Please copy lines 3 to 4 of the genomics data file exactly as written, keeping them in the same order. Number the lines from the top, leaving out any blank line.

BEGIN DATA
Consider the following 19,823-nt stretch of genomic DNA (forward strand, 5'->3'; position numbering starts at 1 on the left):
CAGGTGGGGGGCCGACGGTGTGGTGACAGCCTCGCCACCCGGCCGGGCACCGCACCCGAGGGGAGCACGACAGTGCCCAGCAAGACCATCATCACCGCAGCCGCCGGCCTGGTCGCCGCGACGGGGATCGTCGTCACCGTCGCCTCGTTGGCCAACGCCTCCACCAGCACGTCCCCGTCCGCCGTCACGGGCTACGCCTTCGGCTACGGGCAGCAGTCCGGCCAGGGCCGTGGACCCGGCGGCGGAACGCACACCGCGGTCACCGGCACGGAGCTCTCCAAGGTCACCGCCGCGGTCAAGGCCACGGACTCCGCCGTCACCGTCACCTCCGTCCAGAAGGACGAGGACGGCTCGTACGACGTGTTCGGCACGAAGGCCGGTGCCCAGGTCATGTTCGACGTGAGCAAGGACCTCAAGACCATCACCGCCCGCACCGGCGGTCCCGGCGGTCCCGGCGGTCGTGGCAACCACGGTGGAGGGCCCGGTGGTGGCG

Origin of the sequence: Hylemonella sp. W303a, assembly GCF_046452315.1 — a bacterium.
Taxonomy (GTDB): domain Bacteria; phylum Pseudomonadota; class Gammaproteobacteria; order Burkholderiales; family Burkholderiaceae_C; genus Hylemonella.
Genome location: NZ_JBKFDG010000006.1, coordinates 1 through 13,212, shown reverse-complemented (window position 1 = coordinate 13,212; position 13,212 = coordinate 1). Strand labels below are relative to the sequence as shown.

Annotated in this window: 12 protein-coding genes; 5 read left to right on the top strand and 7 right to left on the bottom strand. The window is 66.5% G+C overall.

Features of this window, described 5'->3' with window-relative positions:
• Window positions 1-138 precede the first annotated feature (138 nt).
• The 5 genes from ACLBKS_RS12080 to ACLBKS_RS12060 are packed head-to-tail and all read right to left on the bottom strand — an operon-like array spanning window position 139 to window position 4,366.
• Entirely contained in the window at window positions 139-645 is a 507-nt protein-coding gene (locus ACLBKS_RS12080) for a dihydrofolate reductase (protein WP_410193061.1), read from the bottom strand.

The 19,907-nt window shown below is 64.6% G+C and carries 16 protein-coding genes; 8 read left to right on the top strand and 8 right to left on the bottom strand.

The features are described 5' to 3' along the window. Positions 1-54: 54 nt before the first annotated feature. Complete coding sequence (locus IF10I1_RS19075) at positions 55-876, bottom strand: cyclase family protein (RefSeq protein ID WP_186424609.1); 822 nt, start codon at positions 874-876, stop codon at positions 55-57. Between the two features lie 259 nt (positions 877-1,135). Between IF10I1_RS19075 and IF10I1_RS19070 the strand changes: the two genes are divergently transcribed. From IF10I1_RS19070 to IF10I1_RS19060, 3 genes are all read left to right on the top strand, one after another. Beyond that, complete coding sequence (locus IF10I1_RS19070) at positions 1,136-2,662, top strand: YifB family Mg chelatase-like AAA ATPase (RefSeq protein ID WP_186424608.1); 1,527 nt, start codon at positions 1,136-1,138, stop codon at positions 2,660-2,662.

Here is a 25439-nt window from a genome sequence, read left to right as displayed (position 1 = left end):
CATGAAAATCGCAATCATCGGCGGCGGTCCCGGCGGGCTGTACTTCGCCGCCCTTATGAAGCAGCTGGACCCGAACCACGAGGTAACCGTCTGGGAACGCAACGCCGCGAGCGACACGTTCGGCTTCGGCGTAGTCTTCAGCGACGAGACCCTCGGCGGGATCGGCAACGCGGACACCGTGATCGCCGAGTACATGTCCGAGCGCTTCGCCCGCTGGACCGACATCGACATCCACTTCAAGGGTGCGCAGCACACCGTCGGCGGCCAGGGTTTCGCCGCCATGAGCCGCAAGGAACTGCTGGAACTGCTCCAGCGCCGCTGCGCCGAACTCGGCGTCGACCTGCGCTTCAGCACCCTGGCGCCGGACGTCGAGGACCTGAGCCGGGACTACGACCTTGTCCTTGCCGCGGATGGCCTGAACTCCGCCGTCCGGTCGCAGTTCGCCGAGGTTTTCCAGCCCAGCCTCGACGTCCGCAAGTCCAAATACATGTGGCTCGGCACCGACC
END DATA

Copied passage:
Origin of the sequence: Hylemonella sp. W303a, assembly GCF_046452315.1 — a bacterium.
Taxonomy (GTDB): domain Bacteria; phylum Pseudomonadota; class Gammaproteobacteria; order Burkholderiales; family Burkholderiaceae_C; genus Hylemonella.